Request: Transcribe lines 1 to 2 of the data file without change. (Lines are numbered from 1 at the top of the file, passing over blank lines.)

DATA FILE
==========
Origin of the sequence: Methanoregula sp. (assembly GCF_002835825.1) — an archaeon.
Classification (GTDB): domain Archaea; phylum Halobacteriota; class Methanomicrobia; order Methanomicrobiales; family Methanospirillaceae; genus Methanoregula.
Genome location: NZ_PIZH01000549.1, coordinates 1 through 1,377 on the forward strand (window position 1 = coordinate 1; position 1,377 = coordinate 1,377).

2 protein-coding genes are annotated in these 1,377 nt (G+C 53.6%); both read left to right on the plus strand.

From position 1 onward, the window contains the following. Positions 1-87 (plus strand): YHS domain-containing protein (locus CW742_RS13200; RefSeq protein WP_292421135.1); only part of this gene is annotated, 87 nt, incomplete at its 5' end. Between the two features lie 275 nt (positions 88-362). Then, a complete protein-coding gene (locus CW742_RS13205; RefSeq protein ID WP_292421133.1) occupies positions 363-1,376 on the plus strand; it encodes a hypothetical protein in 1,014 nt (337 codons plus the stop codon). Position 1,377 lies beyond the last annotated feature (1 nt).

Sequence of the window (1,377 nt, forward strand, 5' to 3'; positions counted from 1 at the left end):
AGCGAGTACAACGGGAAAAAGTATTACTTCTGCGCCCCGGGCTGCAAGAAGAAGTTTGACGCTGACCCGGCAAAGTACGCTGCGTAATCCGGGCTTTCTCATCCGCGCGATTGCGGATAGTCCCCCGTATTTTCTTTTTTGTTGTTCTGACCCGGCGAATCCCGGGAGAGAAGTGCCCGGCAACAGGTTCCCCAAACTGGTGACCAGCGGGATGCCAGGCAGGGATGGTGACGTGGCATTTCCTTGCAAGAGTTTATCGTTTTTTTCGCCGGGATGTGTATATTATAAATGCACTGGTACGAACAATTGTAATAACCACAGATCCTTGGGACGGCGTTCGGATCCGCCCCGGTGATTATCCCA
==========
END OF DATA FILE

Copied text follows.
Origin of the sequence: Methanoregula sp. (assembly GCF_002835825.1) — an archaeon.
Classification (GTDB): domain Archaea; phylum Halobacteriota; class Methanomicrobia; order Methanomicrobiales; family Methanospirillaceae; genus Methanoregula.